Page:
While Anheuser-Busch provides a market for renewable energy, it is Foundation Windpower’s innovative business structure that makes the deal work. Through direct ownership and operation and maintenance of its wind turbines, Foundation Windpower offers a competitive energy solution with environmental benefits.
Financing and Economics
As the developer-owner-operator of its projects, Foundation Windpower allows its host partners to focus on their primary business—in this case, making beer. For the brewery project, Foundation Windpower utilized a mix of private investment, loans, California’s Self-Generation Incentive Program, and equity partnerships. Because Foundation Windpower owns its projects, its host partners are protected from the risk throughout the life of the project.
Cost isn’t the only driving force for many of Foundation Windpower’s partners. “Some customers just want green energy,” said Bob Lewis, Senior VP of Marketing and Sales for Foundation Windpower.
Foundation Windpower’s power purchase agreements are designed to be competitive with utility rates. “We’re effectively reducing the cost of electricity to our customers,” said Foundation Windpower’s CEO Matt Wilson. Foundation sells the wind-generated electricity to Anheuser-Busch at or below the cost of conventional power suppliers.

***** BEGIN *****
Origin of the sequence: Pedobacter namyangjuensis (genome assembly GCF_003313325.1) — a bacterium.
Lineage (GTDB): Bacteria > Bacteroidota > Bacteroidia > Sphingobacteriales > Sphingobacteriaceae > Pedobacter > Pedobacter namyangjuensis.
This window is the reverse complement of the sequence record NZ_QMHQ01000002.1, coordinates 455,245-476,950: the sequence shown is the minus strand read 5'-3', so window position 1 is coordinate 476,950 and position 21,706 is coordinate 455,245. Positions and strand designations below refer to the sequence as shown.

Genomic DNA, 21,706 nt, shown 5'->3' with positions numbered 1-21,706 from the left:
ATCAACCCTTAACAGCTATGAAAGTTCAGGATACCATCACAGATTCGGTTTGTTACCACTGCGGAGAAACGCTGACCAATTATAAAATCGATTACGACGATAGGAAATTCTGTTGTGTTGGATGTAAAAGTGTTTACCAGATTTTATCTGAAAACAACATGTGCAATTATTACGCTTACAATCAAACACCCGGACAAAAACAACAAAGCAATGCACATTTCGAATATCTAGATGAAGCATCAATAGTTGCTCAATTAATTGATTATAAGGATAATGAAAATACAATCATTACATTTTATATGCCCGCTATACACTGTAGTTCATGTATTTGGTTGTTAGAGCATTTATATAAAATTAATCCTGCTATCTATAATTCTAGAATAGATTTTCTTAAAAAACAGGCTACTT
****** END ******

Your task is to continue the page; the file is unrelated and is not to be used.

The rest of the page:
According to Lewis, when the turbine came online in late 2009, Foundation had invested $5.9 million dollars into the project, and much of that spending was felt locally. The project generated nearly 40 temporary construction jobs and three ongoing skilled full-time jobs.
Another advantage of distributed community wind projects is that they don’t require additional transmission to carry electricity from farm to market.
“[Distributed generation] reduces the need for thousands of miles of transmission lines,” said Wilson. “We go into locations that are already heavily industrialized.”
By avoiding the disruption of undeveloped land, Foundation Windpower can limit the environmental impacts of their projects, which is a tenet of California’s environmental policy.
Challenges and Benefits